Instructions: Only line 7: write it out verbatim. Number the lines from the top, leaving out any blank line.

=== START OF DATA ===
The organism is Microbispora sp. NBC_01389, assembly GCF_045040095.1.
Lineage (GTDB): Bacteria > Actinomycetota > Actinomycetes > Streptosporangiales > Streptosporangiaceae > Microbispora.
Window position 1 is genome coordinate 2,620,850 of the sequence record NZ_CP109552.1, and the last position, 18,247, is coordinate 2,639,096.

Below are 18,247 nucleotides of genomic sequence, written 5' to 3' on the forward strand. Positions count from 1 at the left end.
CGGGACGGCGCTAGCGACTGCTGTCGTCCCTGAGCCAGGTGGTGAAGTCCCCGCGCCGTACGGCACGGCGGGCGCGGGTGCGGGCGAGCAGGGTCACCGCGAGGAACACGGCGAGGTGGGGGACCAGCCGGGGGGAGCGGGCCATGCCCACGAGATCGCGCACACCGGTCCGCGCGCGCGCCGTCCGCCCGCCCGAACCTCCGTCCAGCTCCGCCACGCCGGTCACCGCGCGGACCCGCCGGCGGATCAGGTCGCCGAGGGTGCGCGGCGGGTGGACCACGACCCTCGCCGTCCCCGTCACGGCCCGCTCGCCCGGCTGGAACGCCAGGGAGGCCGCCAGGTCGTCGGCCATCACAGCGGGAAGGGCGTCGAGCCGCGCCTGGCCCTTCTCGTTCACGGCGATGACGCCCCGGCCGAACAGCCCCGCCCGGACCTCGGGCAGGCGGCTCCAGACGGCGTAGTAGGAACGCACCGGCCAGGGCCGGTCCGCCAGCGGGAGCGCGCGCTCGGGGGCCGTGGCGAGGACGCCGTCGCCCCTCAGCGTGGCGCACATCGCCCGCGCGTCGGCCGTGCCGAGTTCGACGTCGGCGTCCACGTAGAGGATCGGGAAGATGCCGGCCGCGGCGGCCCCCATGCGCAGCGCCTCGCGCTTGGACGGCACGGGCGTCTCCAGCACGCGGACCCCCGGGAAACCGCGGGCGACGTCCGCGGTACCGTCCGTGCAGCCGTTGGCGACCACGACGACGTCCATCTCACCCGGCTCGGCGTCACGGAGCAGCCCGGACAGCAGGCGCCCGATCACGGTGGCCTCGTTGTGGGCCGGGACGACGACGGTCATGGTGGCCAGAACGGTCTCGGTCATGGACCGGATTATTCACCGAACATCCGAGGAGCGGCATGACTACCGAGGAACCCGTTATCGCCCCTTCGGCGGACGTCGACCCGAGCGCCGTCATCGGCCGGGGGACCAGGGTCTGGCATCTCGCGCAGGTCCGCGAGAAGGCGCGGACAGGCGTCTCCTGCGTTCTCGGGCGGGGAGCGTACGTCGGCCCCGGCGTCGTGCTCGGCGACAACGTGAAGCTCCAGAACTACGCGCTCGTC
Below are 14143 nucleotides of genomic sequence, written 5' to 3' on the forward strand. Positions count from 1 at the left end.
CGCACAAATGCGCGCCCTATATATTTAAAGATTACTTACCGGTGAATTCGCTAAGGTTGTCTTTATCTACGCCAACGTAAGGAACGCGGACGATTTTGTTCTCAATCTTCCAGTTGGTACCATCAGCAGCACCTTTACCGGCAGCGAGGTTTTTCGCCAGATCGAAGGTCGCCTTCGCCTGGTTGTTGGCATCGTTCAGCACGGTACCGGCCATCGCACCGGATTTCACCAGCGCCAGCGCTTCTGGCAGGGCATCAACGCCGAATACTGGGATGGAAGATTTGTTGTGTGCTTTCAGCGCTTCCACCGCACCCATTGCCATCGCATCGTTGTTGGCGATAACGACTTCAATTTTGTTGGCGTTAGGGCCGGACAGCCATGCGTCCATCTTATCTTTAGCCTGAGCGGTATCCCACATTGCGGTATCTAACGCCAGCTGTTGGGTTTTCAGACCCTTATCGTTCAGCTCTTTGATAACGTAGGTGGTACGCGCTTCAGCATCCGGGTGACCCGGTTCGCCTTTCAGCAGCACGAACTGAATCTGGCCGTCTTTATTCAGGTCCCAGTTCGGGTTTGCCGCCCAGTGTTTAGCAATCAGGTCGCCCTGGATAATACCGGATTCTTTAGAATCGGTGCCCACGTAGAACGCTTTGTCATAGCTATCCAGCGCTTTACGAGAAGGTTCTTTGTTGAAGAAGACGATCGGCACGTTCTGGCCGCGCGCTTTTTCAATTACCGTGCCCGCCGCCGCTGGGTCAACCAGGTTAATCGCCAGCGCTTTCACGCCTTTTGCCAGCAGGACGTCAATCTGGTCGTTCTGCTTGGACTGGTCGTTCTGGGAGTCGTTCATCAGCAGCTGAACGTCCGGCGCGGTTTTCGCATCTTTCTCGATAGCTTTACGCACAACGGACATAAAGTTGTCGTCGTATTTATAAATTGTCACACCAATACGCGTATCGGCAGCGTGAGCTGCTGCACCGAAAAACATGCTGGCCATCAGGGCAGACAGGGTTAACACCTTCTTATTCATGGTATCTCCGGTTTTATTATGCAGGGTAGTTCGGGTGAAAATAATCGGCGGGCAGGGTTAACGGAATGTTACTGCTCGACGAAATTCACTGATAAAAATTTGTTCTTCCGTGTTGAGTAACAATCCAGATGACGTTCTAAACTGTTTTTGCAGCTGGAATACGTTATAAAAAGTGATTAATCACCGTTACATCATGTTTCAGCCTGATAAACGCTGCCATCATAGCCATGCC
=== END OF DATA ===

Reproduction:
CGCACAAATGCGCGCCCTATATATTTAAAGATTACTTACCGGTGAATTCGCTAAGGTTGTCTTTATCTACGCCAACGTAAGGAACGCGGACGATTTTGTTCTCAATCTTCCAGTTGGTACCATCAGCAGCACCTTTACCGGCAGCGAGGTTTTTCGCCAGATCGAAGGTCGCCTTCGCCTGGTTGTTGGCATCGTTCAGCACGGTACCGGCCATCGCACCGGATTTCACCAGCGCCAGCGCTTCTGGCAGGGCATCAACGCCGAATACTGGGATGGAAGATTTGTTGTGTGCTTTCAGCGCTTCCACCGCACCCATTGCCATCGCATCGTTGTTGGCGATAACGACTTCAATTTTGTTGGCGTTAGGGCCGGACAGCCATGCGTCCATCTTATCTTTAGCCTGAGCGGTATCCCACATTGCGGTATCTAACGCCAGCTGTTGGGTTTTCAGACCCTTATCGTTCAGCTCTTTGATAACGTAGGTGGTACGCGCTTCAGCATCCGGGTGACCCGGTTCGCCTTTCAGCAGCACGAACTGAATCTGGCCGTCTTTATTCAGGTCCCAGTTCGGGTTTGCCGCCCAGTGTTTAGCAATCAGGTCGCCCTGGATAATACCGGATTCTTTAGAATCGGTGCCCACGTAGAACGCTTTGTCATAGCTATCCAGCGCTTTACGAGAAGGTTCTTTGTTGAAGAAGACGATCGGCACGTTCTGGCCGCGCGCTTTTTCAATTACCGTGCCCGCCGCCGCTGGGTCAACCAGGTTAATCGCCAGCGCTTTCACGCCTTTTGCCAGCAGGACGTCAATCTGGTCGTTCTGCTTGGACTGGTCGTTCTGGGAGTCGTTCATCAGCAGCTGAACGTCCGGCGCGGTTTTCGCATCTTTCTCGATAGCTTTACGCACAACGGACATAAAGTTGTCGTCGTATTTATAAATTGTCACACCAATACGCGTATCGGCAGCGTGAGCTGCTGCACCGAAAAACATGCTGGCCATCAGGGCAGACAGGGTTAACACCTTCTTATTCATGGTATCTCCGGTTTTATTATGCAGGGTAGTTCGGGTGAAAATAATCGGCGGGCAGGGTTAACGGAATGTTACTGCTCGACGAAATTCACTGATAAAAATTTGTTCTTCCGTGTTGAGTAACAATCCAGATGACGTTCTAAACTGTTTTTGCAGCTGGAATACGTTATAAAAAGTGATTAATCACCGTTACATCATGTTTCAGCCTGATAAACGCTGCCATCATAGCCATGCC